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Computer Crimes

NCJ Number
American Criminal Law Review Volume: 45 Issue: 2 Dated: Spring 2008 Pages: 233-274
Joseph Audal; Quincy Lu; Peter Roman
Date Published
42 pages
This article discusses Federal, State, and international developments in computer-related criminal law.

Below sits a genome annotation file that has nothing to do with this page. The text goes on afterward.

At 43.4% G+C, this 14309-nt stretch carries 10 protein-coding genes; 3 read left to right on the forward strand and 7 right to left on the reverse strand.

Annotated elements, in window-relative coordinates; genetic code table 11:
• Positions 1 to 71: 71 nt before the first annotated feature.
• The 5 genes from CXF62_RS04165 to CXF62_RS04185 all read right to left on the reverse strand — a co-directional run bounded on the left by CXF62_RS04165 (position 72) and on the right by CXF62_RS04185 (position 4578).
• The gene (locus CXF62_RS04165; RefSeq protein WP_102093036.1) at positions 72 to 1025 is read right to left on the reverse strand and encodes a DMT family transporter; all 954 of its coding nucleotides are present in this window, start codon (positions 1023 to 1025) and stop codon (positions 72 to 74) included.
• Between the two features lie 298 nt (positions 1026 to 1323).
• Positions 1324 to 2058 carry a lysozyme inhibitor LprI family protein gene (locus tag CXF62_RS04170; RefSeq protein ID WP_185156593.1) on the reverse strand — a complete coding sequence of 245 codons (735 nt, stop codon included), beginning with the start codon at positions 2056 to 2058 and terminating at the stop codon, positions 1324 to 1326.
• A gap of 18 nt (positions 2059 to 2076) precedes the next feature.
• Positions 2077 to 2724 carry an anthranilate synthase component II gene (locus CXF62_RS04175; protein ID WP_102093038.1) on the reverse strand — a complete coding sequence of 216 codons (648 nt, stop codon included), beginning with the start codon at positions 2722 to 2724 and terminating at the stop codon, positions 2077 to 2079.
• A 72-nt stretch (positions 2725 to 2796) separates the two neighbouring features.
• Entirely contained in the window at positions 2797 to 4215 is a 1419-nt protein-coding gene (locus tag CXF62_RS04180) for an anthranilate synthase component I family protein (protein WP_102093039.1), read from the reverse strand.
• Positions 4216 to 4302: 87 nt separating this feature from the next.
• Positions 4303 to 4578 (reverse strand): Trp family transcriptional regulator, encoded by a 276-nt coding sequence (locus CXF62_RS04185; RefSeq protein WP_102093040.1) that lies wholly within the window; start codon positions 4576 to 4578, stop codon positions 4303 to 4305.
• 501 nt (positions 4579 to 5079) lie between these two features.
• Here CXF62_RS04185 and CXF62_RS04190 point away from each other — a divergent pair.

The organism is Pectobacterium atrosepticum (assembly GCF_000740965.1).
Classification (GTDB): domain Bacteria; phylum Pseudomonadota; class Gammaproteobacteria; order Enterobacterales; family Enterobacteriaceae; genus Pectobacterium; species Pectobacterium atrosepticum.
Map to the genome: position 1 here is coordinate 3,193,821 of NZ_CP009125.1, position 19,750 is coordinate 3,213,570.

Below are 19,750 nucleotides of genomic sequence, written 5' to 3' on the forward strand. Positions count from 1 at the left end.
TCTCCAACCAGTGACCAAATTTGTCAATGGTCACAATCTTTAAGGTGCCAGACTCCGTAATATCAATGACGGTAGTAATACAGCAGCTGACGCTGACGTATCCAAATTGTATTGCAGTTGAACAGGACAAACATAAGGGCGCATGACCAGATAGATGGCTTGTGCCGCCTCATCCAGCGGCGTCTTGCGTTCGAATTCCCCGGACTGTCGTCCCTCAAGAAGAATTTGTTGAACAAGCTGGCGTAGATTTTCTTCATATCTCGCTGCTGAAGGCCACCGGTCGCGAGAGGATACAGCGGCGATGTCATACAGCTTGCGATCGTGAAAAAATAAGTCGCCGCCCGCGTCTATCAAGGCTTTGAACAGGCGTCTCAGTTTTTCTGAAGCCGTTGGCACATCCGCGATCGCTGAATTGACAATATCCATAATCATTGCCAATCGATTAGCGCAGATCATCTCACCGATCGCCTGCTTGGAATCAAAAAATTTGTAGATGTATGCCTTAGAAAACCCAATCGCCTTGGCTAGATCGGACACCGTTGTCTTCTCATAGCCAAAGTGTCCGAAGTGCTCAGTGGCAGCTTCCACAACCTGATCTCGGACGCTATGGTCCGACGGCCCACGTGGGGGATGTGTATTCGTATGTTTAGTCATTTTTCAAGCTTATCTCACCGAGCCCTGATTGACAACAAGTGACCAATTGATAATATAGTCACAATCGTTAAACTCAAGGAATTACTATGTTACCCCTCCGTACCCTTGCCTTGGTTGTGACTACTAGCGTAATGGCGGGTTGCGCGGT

Section I defines computer crimes. The U.S. Department of Justice broadly defines computer crime as "any violations of criminal law that involve a knowledge of computer technology for their perpetration, investigation, or prosecution." Types of computer-related offenses are further distinguished by whether a computer is the "object" of the crime (e.g., the theft of computer hardware or software); the "subject" of the crime (viruses, worms, etc., that incapacitate normal computer functioning); or the "instrument" of crime (i.e., the computer is used to commit typical crimes, such as fraud, identity theft, and the distribution of child pornography). Section II discusses constitutional issues pertinent to computer crimes. Section III describes the Federal approaches used in prosecuting perpetrators of computer crime and analyzes enforcement strategies. After discussing Federal sentencing guidelines relevant to computer crimes, Federal statutes that address computer crime are reviewed. These include child pornography statutes, the Computer Fraud and Abuse Act, Controlling the Assault of Non-Solicited Pornography and Marketing Act of 2003, copyright statutes, the Electronic Communications Privacy Act, identity theft, and the wire fraud statute. Section IV provides an overview of State criminal codes pertinent to computer crime, along with discussions of jurisdiction and enforcement strategies. Section V reviews international approaches to countering computer crime. 407 notes